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One of the two men accused of helping former NFL player Aaron Hernandez commit murder has reportedly told police that Hernandez is the one who shot and killed the victim, and that he has admitted the crime to others. Carlos Ortiz, who was arrested in Connecticut last month in connection with the crime, appears to be cooperating with police and has also offered up other details that have helped pin Hernandez to the murder of his friend, Odin Lloyd.

According to court documents filed in Florida yesterday, Ortiz told investigators that the third accomplice, Ernest Wallace, told him (Ortiz) that Hernandez admitted to shooting Lloyd. Ortiz also provided details that could establish the motive for the crime and helped point police to a vehicle that they were looking for in connection with a different drive-by shooting in 2012 that Hernandez is also being investigated for. (It's believed that Lloyd's knowledge of Hernandez's role in that crime may have led to his murder.)

These court documents were in addition to the 150+ pages of search warrants that were released in Massachusetts on Tuesday, detailing the numerous items that police have found in their investigation, as well as Hernandez's combative behavior with investigators.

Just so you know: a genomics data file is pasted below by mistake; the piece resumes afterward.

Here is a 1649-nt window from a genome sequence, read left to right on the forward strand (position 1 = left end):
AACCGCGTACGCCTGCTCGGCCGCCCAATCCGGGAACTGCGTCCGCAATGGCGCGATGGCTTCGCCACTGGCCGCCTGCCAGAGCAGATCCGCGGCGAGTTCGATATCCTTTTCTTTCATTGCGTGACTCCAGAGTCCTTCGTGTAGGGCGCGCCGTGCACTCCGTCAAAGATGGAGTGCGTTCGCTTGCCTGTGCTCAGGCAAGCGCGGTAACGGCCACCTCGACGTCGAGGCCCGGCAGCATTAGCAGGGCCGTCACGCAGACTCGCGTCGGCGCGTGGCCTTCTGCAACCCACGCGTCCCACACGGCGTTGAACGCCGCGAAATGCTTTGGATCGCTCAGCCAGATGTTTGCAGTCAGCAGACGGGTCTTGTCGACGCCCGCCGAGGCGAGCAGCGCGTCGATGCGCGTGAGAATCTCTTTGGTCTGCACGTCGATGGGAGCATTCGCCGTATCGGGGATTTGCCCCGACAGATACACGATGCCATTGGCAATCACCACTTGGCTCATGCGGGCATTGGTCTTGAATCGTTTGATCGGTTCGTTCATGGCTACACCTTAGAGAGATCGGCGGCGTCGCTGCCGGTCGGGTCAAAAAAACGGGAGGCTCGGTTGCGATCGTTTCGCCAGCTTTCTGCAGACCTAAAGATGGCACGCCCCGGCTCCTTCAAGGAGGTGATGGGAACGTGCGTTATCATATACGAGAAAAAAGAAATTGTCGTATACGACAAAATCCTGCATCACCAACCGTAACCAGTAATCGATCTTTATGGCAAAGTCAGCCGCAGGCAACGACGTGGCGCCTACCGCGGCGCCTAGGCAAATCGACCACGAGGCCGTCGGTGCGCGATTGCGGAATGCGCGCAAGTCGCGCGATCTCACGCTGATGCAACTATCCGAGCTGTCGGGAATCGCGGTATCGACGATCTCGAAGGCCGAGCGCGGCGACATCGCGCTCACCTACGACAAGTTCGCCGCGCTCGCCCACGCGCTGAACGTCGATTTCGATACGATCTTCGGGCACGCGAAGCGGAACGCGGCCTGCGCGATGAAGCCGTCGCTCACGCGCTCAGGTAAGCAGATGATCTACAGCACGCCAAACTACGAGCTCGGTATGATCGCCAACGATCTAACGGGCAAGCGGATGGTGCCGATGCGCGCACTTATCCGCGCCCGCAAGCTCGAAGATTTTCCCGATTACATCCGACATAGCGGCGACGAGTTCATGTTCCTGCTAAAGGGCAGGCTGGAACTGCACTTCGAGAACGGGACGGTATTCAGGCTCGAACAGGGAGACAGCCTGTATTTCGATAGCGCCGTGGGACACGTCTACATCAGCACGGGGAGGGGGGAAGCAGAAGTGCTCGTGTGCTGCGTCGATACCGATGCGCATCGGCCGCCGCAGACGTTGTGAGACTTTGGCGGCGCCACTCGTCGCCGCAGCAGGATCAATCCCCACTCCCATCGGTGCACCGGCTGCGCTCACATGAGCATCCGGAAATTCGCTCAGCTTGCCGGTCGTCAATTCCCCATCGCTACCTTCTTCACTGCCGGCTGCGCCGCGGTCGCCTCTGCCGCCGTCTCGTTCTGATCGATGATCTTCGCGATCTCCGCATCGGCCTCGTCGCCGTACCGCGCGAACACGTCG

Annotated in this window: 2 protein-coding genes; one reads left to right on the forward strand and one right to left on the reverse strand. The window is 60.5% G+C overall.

While the "confession" by Hernandez is coming third-hand from someone who is obviously looking to reduce his own penalty by cooperating with authorities, it's still another troubling development for Hernandez who seems to have almost everything going against him at this point. If Ortiz is willing to testify against Hernandez in court, provide details about the night of the shooting, and help establish the motive, the case that prosecutors have amassed against the ex-New England Patriot looks stronger than ever. And that's before looking at all the other evidence that was released yesterday. It seems the only missing piece of the puzzle is the murder weapon, which has still not been found. But if it is, and the gun can be tied to Hernandez, a conviction seems almost assured. Even without it, the testimony of one of the accomplices and the mountain of circumstantial evidence still might be enough.

This article is from the archive of our partner The Wire.

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